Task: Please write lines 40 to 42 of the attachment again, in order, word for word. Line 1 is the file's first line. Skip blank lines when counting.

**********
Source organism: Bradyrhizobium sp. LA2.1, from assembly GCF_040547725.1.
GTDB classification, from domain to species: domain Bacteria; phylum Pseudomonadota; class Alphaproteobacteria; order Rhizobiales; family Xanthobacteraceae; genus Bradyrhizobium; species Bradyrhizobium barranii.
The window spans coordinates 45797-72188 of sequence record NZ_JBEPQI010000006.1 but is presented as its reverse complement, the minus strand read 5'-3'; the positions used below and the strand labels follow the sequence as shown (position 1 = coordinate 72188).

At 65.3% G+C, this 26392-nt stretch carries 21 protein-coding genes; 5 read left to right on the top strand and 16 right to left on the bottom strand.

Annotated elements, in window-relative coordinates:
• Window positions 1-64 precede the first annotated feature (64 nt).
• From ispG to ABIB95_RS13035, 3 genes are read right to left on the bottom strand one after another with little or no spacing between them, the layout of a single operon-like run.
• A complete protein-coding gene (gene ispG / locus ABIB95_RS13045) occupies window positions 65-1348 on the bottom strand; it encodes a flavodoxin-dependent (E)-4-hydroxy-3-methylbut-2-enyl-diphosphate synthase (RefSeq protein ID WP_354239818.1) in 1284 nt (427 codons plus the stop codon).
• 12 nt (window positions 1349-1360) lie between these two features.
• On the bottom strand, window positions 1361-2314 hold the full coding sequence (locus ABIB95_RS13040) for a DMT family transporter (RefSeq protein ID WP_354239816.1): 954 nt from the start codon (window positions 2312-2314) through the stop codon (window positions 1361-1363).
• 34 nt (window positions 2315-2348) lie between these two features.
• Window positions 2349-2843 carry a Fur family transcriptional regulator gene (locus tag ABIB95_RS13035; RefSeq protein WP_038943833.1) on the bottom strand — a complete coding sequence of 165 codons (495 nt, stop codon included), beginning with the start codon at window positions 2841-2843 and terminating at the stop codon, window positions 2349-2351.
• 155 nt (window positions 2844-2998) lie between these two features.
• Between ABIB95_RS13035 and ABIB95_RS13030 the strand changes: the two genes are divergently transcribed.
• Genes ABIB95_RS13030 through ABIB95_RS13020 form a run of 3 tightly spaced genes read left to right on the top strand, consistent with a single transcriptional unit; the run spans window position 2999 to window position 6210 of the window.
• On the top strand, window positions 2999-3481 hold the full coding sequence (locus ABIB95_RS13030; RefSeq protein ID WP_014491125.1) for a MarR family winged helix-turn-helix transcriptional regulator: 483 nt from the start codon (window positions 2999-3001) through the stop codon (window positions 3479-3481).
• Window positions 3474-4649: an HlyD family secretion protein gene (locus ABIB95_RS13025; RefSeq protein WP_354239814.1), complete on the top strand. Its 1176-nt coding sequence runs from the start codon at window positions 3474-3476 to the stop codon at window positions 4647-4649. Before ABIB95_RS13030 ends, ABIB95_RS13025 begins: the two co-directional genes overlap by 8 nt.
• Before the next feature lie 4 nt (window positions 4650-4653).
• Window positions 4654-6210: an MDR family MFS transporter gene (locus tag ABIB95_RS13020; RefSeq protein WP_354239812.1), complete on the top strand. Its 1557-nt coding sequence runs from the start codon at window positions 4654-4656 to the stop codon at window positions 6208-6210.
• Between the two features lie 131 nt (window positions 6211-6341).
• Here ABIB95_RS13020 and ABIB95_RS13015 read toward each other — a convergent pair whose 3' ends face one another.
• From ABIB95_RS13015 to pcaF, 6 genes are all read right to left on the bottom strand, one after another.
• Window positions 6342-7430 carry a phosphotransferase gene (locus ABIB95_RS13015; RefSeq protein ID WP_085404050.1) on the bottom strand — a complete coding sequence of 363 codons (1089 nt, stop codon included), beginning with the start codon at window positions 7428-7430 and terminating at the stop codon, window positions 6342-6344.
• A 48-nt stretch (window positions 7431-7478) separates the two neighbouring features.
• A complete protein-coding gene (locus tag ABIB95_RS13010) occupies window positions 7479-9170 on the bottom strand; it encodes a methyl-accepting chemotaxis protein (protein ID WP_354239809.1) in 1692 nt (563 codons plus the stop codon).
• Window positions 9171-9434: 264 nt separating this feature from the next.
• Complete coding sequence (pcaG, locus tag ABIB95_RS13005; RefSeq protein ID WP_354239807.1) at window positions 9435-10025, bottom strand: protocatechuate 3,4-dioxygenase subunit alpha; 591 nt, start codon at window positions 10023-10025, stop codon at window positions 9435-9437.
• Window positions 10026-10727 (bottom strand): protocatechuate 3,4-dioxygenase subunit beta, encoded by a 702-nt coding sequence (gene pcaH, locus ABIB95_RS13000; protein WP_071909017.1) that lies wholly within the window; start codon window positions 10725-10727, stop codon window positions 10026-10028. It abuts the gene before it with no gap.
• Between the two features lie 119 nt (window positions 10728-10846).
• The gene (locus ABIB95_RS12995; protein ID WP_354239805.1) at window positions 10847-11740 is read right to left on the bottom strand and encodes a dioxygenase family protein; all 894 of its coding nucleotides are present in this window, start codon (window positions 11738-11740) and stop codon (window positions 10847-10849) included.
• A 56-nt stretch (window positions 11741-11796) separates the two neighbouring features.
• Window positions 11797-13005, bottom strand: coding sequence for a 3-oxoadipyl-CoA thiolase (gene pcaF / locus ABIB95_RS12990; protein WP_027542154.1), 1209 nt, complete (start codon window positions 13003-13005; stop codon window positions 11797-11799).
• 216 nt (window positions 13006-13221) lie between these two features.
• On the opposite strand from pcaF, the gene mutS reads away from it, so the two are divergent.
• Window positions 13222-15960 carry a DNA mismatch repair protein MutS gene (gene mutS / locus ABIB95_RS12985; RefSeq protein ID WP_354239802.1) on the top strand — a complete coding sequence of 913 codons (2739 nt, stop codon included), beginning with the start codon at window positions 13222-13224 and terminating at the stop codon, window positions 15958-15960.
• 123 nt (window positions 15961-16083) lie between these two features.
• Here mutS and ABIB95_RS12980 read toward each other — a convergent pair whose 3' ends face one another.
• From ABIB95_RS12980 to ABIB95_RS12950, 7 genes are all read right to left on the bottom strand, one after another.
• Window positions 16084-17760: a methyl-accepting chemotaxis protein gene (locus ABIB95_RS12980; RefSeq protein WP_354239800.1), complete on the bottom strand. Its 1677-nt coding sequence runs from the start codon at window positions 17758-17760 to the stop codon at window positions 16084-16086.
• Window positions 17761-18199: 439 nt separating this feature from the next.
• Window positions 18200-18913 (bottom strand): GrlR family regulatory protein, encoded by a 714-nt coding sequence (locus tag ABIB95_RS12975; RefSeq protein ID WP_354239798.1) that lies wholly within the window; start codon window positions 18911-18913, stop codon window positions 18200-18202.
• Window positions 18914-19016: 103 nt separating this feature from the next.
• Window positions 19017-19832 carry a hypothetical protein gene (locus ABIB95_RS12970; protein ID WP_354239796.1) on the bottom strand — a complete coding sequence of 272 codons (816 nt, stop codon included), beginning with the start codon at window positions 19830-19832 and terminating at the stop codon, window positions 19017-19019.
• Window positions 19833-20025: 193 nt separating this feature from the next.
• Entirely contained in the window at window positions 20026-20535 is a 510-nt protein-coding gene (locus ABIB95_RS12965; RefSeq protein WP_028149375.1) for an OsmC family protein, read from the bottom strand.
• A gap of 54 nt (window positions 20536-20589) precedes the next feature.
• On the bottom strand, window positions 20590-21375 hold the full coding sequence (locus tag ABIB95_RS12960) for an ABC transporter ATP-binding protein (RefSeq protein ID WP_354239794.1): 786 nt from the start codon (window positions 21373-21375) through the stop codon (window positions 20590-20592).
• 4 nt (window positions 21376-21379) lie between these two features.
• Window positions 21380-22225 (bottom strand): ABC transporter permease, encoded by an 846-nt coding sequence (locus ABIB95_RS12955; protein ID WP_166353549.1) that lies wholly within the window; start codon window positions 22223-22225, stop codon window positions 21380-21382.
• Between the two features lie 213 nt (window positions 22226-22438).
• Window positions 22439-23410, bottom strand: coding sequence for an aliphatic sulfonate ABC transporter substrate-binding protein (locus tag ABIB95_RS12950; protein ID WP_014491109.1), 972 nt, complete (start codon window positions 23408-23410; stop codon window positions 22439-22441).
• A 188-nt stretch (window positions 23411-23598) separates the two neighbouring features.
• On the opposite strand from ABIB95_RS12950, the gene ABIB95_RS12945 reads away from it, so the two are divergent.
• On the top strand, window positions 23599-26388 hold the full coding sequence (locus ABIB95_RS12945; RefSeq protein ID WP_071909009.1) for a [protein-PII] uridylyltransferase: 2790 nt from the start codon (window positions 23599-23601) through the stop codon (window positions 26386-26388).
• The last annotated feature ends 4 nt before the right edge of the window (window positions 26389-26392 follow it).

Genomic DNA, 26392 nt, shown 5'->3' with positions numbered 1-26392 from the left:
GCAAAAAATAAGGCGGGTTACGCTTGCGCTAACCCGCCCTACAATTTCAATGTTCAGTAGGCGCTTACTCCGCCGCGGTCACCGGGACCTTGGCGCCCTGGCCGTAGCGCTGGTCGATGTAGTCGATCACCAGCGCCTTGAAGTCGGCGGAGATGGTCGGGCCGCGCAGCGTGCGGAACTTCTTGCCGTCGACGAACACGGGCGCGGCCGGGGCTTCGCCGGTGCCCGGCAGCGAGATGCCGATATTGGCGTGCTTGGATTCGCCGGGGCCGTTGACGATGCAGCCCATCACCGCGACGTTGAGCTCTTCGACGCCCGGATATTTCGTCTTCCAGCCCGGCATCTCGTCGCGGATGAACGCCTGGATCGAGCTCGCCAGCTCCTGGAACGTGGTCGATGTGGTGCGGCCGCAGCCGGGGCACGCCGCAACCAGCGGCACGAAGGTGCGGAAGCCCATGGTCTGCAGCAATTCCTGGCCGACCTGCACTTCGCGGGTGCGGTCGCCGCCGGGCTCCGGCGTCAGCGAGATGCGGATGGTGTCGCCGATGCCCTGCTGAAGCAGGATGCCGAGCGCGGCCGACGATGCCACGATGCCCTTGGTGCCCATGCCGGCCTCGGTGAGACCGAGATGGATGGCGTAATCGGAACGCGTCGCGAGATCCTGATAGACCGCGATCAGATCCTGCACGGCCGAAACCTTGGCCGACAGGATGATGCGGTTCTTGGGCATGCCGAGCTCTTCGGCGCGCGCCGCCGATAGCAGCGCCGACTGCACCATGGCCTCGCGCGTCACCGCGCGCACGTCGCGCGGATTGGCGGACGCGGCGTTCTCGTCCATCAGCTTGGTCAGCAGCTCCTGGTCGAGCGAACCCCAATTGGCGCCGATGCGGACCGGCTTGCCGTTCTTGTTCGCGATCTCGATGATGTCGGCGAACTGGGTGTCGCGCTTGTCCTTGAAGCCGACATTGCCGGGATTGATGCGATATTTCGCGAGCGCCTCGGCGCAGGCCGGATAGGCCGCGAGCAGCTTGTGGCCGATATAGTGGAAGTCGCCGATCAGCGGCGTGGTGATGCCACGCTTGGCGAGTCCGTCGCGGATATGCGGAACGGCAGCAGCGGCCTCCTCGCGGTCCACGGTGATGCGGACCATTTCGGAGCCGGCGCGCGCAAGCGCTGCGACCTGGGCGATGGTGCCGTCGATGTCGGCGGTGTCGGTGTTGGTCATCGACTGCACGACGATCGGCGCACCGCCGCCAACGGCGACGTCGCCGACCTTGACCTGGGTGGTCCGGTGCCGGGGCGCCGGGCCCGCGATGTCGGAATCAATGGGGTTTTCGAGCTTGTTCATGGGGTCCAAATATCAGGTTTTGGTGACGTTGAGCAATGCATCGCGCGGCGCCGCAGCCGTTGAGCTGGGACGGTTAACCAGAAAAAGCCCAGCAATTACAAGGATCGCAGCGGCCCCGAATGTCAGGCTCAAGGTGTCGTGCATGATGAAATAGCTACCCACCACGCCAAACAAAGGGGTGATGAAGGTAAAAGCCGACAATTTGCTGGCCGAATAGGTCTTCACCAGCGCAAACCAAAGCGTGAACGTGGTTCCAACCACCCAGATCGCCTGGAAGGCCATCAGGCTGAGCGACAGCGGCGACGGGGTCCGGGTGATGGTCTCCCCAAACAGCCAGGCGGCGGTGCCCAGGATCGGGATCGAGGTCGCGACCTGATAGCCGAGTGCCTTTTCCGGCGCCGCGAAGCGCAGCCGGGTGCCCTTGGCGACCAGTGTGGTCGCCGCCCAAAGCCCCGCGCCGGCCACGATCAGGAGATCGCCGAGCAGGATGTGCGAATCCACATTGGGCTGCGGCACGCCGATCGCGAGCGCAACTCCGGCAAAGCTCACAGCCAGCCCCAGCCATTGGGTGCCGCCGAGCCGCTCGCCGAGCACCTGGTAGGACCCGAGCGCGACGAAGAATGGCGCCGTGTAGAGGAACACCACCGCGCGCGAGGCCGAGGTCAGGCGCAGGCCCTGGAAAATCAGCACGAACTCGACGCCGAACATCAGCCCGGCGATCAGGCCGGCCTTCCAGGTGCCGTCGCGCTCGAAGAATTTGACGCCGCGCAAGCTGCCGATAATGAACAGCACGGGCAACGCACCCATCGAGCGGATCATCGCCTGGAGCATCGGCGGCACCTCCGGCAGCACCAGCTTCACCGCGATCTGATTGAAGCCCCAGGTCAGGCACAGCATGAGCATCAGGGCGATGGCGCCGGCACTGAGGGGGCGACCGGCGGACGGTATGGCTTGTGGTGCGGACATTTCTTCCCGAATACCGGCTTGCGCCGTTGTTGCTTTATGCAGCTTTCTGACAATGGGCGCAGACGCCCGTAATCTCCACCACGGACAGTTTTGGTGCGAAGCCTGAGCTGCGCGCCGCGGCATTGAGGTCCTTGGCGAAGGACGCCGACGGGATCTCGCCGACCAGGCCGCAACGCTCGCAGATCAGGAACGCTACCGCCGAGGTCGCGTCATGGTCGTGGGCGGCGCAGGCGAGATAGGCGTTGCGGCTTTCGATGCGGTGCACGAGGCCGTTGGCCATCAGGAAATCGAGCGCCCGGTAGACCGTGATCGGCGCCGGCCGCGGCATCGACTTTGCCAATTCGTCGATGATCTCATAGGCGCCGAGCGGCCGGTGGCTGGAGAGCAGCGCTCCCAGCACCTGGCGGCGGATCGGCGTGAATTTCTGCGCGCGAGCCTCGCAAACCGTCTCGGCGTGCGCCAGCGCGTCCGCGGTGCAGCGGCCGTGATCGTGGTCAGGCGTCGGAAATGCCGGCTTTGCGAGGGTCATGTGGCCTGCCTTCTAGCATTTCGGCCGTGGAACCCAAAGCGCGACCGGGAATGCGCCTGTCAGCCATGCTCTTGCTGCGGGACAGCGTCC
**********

• Window positions 17761-18199: 439 nt separating this feature from the next.
• Window positions 18200-18913 (bottom strand): GrlR family regulatory protein, encoded by a 714-nt coding sequence (locus tag ABIB95_RS12975; RefSeq protein ID WP_354239798.1) that lies wholly within the window; start codon window positions 18911-18913, stop codon window positions 18200-18202.
• Window positions 18914-19016: 103 nt separating this feature from the next.